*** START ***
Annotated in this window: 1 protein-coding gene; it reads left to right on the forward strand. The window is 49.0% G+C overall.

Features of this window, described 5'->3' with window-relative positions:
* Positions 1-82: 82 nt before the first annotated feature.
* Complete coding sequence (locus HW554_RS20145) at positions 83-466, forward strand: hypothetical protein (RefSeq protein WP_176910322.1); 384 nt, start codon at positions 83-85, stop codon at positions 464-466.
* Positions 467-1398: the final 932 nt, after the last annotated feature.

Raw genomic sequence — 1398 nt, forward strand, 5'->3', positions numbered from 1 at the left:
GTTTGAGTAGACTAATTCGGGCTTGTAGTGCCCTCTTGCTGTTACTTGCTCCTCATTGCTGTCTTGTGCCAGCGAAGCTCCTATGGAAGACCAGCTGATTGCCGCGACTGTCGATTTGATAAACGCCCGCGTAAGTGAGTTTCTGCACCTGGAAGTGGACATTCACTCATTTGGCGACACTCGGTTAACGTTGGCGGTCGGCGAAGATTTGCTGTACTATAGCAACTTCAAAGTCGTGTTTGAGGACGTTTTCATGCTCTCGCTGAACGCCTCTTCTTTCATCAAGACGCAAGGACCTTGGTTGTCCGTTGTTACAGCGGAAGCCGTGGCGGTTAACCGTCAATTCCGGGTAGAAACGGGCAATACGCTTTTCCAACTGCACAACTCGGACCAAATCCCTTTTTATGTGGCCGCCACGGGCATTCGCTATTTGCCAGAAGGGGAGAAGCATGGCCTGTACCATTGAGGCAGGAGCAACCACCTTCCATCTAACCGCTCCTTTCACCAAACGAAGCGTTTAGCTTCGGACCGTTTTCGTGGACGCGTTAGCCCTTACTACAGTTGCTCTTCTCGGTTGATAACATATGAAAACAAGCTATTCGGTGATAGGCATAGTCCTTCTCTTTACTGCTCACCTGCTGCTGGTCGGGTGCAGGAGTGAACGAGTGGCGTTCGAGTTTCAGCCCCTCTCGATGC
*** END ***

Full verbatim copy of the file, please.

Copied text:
Annotated in this window: 1 protein-coding gene; it reads left to right on the forward strand. The window is 49.0% G+C overall.

Features of this window, described 5'->3' with window-relative positions:
* Positions 1-82: 82 nt before the first annotated feature.
* Complete coding sequence (locus HW554_RS20145) at positions 83-466, forward strand: hypothetical protein (RefSeq protein WP_176910322.1); 384 nt, start codon at positions 83-85, stop codon at positions 464-466.
* Positions 467-1398: the final 932 nt, after the last annotated feature.

Raw genomic sequence — 1398 nt, forward strand, 5'->3', positions numbered from 1 at the left:
GTTTGAGTAGACTAATTCGGGCTTGTAGTGCCCTCTTGCTGTTACTTGCTCCTCATTGCTGTCTTGTGCCAGCGAAGCTCCTATGGAAGACCAGCTGATTGCCGCGACTGTCGATTTGATAAACGCCCGCGTAAGTGAGTTTCTGCACCTGGAAGTGGACATTCACTCATTTGGCGACACTCGGTTAACGTTGGCGGTCGGCGAAGATTTGCTGTACTATAGCAACTTCAAAGTCGTGTTTGAGGACGTTTTCATGCTCTCGCTGAACGCCTCTTCTTTCATCAAGACGCAAGGACCTTGGTTGTCCGTTGTTACAGCGGAAGCCGTGGCGGTTAACCGTCAATTCCGGGTAGAAACGGGCAATACGCTTTTCCAACTGCACAACTCGGACCAAATCCCTTTTTATGTGGCCGCCACGGGCATTCGCTATTTGCCAGAAGGGGAGAAGCATGGCCTGTACCATTGAGGCAGGAGCAACCACCTTCCATCTAACCGCTCCTTTCACCAAACGAAGCGTTTAGCTTCGGACCGTTTTCGTGGACGCGTTAGCCCTTACTACAGTTGCTCTTCTCGGTTGATAACATATGAAAACAAGCTATTCGGTGATAGGCATAGTCCTTCTCTTTACTGCTCACCTGCTGCTGGTCGGGTGCAGGAGTGAACGAGTGGCGTTCGAGTTTCAGCCCCTCTCGATGC